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Patter for the Floating Lady Monologue

Patter for the Floating Lady by Steve Martin
Character: Angie
Gender: Female
Age (range): 20s-30s
Style: Drama
Length: 3 minutes


Background Info: Angie is the floating lady of the play's title. Her failed relationship with the magician is the subject of the play, and as she's suspended (he thinks by his will, actually by hers) she recounts their relationship. The later entrance of the Assistant, an incantation of the bitter parts of herself, propels the action forward, but at this point she's telling the truth for what may be the first time.

Oh yes, I loved you. So many things. Safety, words exchanged, letters. I would cough and the phone would ring and it would be you, asking if I was all right. You could imitate me and make me laugh. You would buy me a little thing. When I made Spaghetti for you, you were so grateful, Pavarotti himself couldn't have made better Spaghetti. We were at a restaurant and a woman came up to you, flirting and right there in front of her, you laced your fingers between mine, showing her who you loved.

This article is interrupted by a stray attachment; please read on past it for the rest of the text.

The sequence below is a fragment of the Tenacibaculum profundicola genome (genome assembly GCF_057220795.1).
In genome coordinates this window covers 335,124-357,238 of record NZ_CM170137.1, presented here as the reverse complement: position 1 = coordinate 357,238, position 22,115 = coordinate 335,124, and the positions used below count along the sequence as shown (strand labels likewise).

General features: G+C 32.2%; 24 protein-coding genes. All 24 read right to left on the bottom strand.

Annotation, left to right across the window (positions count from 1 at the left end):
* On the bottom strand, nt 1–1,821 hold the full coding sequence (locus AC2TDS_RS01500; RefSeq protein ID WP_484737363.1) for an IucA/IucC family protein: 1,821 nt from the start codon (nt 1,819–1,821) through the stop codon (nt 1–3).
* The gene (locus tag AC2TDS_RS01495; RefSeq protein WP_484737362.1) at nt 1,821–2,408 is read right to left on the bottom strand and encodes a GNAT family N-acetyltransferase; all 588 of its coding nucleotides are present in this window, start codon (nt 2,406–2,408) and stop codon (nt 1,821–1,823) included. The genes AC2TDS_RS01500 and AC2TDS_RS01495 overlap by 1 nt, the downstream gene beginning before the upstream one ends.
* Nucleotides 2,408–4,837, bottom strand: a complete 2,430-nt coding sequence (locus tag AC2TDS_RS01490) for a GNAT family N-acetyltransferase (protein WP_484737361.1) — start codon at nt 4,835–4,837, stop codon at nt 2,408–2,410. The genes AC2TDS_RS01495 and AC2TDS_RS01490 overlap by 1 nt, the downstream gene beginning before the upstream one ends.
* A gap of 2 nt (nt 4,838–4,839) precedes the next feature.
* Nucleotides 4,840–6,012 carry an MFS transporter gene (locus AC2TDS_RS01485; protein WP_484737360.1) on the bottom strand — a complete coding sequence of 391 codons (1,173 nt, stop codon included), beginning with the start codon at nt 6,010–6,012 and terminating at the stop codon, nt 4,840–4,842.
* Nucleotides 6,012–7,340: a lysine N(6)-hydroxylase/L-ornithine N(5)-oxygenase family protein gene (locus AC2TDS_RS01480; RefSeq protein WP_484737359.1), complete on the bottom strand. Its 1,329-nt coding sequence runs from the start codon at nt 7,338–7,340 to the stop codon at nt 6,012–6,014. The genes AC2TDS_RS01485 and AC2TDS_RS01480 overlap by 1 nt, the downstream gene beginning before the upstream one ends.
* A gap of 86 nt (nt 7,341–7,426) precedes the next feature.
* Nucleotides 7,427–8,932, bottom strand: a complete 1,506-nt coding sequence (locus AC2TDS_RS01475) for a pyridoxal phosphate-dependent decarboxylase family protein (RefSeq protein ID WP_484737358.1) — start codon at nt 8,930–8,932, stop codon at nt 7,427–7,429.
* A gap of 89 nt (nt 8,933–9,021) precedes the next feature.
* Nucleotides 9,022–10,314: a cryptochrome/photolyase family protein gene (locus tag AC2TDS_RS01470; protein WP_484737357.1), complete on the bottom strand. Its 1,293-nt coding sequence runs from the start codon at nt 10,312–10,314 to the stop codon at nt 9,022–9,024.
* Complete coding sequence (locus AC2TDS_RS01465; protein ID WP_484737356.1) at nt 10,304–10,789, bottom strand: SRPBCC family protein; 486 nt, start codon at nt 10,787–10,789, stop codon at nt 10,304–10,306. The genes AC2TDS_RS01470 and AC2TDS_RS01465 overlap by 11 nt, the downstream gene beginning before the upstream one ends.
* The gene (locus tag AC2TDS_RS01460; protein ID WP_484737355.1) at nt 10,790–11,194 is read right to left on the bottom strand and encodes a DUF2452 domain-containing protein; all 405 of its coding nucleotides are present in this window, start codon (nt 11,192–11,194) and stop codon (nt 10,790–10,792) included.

But the most powerful was the tennis shoe. My God, I cried. After our week in the tropics- where we collapsed, ended- a month later, not having spoken, you sent me a tennis shoe. I looked at it for days, not knowing why you sent it. Then one morning, barefoot, not knowing why, I slipped my foot into it. Sand. Grains of sand still in it from seven thousand miles away; each one the size of a memory. I will love you forever for that second. I cried. I cried for us. But when we fell apart, you didn't understand that I would be back. That if you let me have my life, I would be with you forever. But everything you said and did, every touch at night in bed, every kindness, every loving comment had this sentence attached: maybe now she'll love me. And it made you weak. And if I'm not going to love someone strong, why love at all?